"To this day, there is no framework, no single agreement, upon strategy beyond a broad agreement that the war against the Taliban must continue.

"Seven years after the collapse of the Taliban, and there's still no broad, strategic perspective."

 
-

What sort of strategy could NATO and Afghanistan forces use to counter militants from the border when Pakistan is apparently giving them a free reign?

 
 
 
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Post Options Post Options   Thanks (0) Thanks(0)   Quote Panther Quote  Post ReplyReply Direct Link To This Post Posted: 03-Jul-2008 at 23:18
Originally posted by Afghanan Afghanan wrote:


What sort of strategy could NATO and Afghanistan forces use to counter militants from the border when Pakistan is apparently giving them a free reign?
 
Borders do cause a problem for nation states, especially when there are armed militant groups who don't give a damn about borders, national sensibilities, the laws or the host country they are in. They get free reign to do as they wish & the involved state(s) are left scratching their heads about each others sensibilities and laws, and even contemplating more damned laws , while they are failing too recognize a time of war with those who plot their ultimate destruction!
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Post Options Post Options   Thanks (0) Thanks(0)   Quote pikeshot1600 Quote  Post ReplyReply Direct Link To This Post Posted: 03-Jul-2008 at 23:25
Here again, there is attention on operations rather than the geopolitical/geostrategic aspects of this thread.  The Taliban are surrogates that may wear down Western will and opinion so that NATO/US forces do not become a strong presence in Afghanistan, and thus do not pose a potential security concern for Pakistan. 
 
As far as Pakistan is concerned, it matters not if the USSR or the United States is in Afghanistan.  A strong power that has military relations with India is a threat.
 
The Taliban constitute proxy forces (always more favorable to interested powers) that are dependant on Pakistani support, and they intend to keep it that way.  It is a tightrope walk, but the Pakistani army seems pretty skilled at it.
 
    


Edited by pikeshot1600 - 03-Jul-2008 at 23:27
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Post Options Post Options   Thanks (0) Thanks(0)   Quote Afghanan Quote  Post ReplyReply Direct Link To This Post Posted: 04-Jul-2008 at 17:52
Pikeshot, maybe it should occur to you that this topic should stay in the Current Affairs section because the discussion is usually about current operations on the Pakistan-Taliban nexus.  Also I stated what the NDS chief said, which was the US has no clear strategic goal in defeating the Taliban, only that the fight must continue and this is one reason why there is no resolution on the border.
 
 
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Post Options Post Options   Thanks (0) Thanks(0)   Quote Sparten Quote  Post ReplyReply Direct Link To This Post Posted: 04-Jul-2008 at 19:18
A topic which has been open since 2006; not exactly current is it.
The Germans also take vacations in Paris; especially during the periods they call "blitzkrieg".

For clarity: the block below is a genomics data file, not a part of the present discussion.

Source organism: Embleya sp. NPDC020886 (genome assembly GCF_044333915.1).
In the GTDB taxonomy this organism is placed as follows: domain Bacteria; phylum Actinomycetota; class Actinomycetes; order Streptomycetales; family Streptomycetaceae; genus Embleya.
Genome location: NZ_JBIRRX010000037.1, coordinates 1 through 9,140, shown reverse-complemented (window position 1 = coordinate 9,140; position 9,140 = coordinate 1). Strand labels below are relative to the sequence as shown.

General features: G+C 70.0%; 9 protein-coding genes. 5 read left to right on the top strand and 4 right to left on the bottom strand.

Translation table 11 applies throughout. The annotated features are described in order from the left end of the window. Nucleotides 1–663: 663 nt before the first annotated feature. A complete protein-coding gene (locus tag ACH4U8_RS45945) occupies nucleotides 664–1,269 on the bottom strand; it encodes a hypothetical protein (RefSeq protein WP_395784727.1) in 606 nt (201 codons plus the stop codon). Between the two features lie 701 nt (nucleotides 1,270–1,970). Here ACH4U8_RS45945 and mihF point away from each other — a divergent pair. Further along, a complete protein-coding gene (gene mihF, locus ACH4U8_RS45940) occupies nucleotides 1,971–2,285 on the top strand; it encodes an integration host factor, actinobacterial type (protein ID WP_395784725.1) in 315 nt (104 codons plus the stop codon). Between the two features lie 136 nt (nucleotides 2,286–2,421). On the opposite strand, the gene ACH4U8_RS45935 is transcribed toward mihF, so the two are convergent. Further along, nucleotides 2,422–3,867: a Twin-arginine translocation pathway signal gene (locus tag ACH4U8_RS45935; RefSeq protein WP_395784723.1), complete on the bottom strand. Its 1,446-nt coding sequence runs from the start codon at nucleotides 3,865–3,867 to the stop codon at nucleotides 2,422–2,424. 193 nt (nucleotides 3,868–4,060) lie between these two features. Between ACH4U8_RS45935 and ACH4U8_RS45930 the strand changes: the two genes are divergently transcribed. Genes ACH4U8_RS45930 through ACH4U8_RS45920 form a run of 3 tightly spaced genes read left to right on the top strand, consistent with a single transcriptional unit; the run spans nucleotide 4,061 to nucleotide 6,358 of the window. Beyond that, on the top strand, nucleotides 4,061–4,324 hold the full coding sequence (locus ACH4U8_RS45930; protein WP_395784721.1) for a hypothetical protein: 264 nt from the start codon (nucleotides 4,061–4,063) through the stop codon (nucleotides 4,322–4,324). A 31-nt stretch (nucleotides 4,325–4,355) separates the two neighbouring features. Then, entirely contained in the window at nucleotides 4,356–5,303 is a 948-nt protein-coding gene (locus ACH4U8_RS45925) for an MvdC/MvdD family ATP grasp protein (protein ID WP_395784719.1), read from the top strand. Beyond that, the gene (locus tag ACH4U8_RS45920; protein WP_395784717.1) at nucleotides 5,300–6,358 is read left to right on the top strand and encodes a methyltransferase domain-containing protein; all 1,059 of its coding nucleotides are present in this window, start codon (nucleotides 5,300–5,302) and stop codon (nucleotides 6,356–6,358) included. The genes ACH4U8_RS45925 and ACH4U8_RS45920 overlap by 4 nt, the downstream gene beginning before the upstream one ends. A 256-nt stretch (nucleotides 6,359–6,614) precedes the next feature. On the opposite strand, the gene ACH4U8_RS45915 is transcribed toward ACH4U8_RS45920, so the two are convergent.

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Post Options Post Options   Thanks (0) Thanks(0)   Quote Afghanan Quote  Post ReplyReply Direct Link To This Post Posted: 07-Jul-2008 at 17:58
Why not Sparten?  Did Pakistan stop harboring terrorists and the Taliban at 2006? 
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Post Options Post Options   Thanks (0) Thanks(0)   Quote Afghanan Quote  Post ReplyReply Direct Link To This Post Posted: 28-Feb-2009 at 16:25
Book claims drone attacks began after ISI-Taliban coordination confirmed

ISLAMABAD: A new book by a New York Times journalist has levelled serious allegations against Pakistan and its Army claiming the telephones of all senior officers, including the COAS General Ashfaq Parvez Kayani were bugged by Central Intelligence Agency (CIA) and National Security Agency (NSA), the main eavesdropping US agencies around the world.

The book written by David E Sanger, which has hit the stands a few days back, claims that the American intelligence agencies were intercepting telephonic conversations of Army officers and the decision to attack Pakistan through drones was taken after one such high level conversation was intercepted claiming the Taliban as a “strategic asset” for Pakistan.

The book, titled “The Inheritance: The World Obama Confronts and the challenges to American power” claims the decision to invade Pakistani territories was taken after the CIA reached a conclusion that the ISI was absolutely in complete coordination with the Taliban.

The NSA intercepted messages indicating that ISI officers were helping the Taliban in planning a big bombing attack in Afghanistan although the target was unclear. After some days, the Kandahar Jail was attacked by the Taliban and hundreds of Taliban were freed, it says.

General Kayani would be the second army chief of Pakistan whose conversations have been bugged by the Americans, if the allegations in the book are true. Earlier the FBI had intercepted the telephone conversation between President Musharraf and Benazir Bhutto when Musharraf had threatened her that her safety within Pakistan depended upon her nature of relationship with him (Musharraf). The Indians had also recorded a telephone conversation between General Musharraf and General Aziz when Musharraf was in Beijing during the Kargil war days.